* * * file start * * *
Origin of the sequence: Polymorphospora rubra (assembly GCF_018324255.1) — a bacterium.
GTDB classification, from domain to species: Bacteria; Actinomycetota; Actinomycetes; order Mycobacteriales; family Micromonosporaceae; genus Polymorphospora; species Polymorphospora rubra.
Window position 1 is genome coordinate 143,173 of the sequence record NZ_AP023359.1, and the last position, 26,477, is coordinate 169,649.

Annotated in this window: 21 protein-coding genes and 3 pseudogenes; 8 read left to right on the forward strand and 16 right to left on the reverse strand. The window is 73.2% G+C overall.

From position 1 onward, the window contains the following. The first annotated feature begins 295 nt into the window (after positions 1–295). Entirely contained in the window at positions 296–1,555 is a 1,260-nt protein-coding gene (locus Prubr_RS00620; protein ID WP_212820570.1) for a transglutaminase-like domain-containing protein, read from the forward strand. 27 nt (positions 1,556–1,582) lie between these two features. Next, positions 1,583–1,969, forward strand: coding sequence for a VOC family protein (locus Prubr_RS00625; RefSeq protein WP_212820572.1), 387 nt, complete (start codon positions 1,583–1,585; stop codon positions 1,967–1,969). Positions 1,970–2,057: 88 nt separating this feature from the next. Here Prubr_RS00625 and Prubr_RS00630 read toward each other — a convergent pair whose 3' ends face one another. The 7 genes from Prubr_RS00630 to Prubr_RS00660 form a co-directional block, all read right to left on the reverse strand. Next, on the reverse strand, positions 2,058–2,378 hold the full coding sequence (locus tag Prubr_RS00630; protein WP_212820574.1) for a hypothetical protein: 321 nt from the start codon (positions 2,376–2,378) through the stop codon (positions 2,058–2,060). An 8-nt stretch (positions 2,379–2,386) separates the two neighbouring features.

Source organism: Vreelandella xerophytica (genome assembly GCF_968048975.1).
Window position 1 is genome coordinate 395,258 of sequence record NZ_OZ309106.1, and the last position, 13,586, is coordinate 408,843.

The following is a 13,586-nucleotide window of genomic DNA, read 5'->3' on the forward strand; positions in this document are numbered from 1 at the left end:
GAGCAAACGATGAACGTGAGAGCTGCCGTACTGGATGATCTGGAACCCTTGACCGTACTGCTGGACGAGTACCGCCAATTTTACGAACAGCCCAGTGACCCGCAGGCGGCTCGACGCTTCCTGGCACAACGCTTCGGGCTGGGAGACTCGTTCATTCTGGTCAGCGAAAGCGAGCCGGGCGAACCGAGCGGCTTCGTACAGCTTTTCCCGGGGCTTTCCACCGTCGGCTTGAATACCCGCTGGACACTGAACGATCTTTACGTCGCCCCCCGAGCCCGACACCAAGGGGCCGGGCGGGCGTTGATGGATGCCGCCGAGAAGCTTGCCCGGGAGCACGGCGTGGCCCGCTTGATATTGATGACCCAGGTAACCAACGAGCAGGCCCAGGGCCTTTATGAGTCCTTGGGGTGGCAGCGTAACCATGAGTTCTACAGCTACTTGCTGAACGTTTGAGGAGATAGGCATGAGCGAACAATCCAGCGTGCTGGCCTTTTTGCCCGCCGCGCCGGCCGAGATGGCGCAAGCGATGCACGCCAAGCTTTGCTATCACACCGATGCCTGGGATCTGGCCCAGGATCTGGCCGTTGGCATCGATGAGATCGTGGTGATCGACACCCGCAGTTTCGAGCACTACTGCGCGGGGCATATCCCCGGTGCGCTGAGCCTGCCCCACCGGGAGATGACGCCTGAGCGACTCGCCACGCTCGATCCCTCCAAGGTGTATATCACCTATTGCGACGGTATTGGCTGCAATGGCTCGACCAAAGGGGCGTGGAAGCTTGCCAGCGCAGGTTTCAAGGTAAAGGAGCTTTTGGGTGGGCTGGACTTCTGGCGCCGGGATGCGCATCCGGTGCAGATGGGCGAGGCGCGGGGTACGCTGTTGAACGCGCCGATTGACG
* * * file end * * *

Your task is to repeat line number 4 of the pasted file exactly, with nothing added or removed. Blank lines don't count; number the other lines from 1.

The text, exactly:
Annotated in this window: 21 protein-coding genes and 3 pseudogenes; 8 read left to right on the forward strand and 16 right to left on the reverse strand. The window is 73.2% G+C overall.